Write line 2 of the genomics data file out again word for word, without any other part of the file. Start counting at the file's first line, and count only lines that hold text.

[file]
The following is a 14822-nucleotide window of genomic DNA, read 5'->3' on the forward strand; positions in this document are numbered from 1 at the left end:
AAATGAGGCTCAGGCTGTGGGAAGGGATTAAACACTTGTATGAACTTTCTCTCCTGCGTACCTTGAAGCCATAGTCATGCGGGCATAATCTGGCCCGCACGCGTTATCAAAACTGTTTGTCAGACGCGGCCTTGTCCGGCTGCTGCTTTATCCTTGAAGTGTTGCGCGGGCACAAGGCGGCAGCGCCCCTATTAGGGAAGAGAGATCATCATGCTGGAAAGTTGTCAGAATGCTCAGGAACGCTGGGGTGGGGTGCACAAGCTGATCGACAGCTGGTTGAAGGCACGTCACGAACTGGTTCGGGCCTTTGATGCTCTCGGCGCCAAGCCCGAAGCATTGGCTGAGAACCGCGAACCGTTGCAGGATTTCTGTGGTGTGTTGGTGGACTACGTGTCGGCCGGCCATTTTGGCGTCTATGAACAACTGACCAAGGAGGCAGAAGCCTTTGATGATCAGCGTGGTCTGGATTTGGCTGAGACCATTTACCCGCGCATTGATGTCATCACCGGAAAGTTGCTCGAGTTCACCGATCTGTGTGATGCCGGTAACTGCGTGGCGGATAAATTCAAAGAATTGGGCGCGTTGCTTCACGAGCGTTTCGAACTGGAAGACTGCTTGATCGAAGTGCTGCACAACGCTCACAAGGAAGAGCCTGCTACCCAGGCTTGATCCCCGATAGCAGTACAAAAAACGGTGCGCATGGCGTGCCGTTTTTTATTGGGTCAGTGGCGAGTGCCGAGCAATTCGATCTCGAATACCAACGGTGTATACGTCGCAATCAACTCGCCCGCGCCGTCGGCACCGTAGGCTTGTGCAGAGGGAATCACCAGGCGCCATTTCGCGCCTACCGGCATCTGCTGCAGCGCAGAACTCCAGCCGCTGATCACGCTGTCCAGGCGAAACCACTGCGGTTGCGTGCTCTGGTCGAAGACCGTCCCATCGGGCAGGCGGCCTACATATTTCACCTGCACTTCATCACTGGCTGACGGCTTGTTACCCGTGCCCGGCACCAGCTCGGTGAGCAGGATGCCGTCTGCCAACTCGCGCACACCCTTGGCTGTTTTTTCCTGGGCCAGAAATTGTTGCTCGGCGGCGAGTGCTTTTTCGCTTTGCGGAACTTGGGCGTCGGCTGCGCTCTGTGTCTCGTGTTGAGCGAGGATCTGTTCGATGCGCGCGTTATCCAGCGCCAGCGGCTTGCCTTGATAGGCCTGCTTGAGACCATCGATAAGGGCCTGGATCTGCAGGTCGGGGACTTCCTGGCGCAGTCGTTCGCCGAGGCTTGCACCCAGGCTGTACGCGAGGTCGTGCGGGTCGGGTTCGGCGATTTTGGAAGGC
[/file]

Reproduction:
AAATGAGGCTCAGGCTGTGGGAAGGGATTAAACACTTGTATGAACTTTCTCTCCTGCGTACCTTGAAGCCATAGTCATGCGGGCATAATCTGGCCCGCACGCGTTATCAAAACTGTTTGTCAGACGCGGCCTTGTCCGGCTGCTGCTTTATCCTTGAAGTGTTGCGCGGGCACAAGGCGGCAGCGCCCCTATTAGGGAAGAGAGATCATCATGCTGGAAAGTTGTCAGAATGCTCAGGAACGCTGGGGTGGGGTGCACAAGCTGATCGACAGCTGGTTGAAGGCACGTCACGAACTGGTTCGGGCCTTTGATGCTCTCGGCGCCAAGCCCGAAGCATTGGCTGAGAACCGCGAACCGTTGCAGGATTTCTGTGGTGTGTTGGTGGACTACGTGTCGGCCGGCCATTTTGGCGTCTATGAACAACTGACCAAGGAGGCAGAAGCCTTTGATGATCAGCGTGGTCTGGATTTGGCTGAGACCATTTACCCGCGCATTGATGTCATCACCGGAAAGTTGCTCGAGTTCACCGATCTGTGTGATGCCGGTAACTGCGTGGCGGATAAATTCAAAGAATTGGGCGCGTTGCTTCACGAGCGTTTCGAACTGGAAGACTGCTTGATCGAAGTGCTGCACAACGCTCACAAGGAAGAGCCTGCTACCCAGGCTTGATCCCCGATAGCAGTACAAAAAACGGTGCGCATGGCGTGCCGTTTTTTATTGGGTCAGTGGCGAGTGCCGAGCAATTCGATCTCGAATACCAACGGTGTATACGTCGCAATCAACTCGCCCGCGCCGTCGGCACCGTAGGCTTGTGCAGAGGGAATCACCAGGCGCCATTTCGCGCCTACCGGCATCTGCTGCAGCGCAGAACTCCAGCCGCTGATCACGCTGTCCAGGCGAAACCACTGCGGTTGCGTGCTCTGGTCGAAGACCGTCCCATCGGGCAGGCGGCCTACATATTTCACCTGCACTTCATCACTGGCTGACGGCTTGTTACCCGTGCCCGGCACCAGCTCGGTGAGCAGGATGCCGTCTGCCAACTCGCGCACACCCTTGGCTGTTTTTTCCTGGGCCAGAAATTGTTGCTCGGCGGCGAGTGCTTTTTCGCTTTGCGGAACTTGGGCGTCGGCTGCGCTCTGTGTCTCGTGTTGAGCGAGGATCTGTTCGATGCGCGCGTTATCCAGCGCCAGCGGCTTGCCTTGATAGGCCTGCTTGAGACCATCGATAAGGGCCTGGATCTGCAGGTCGGGGACTTCCTGGCGCAGTCGTTCGCCGAGGCTTGCACCCAGGCTGTACGCGAGGTCGTGCGGGTCGGGTTCGGCGATTTTGGAAGGC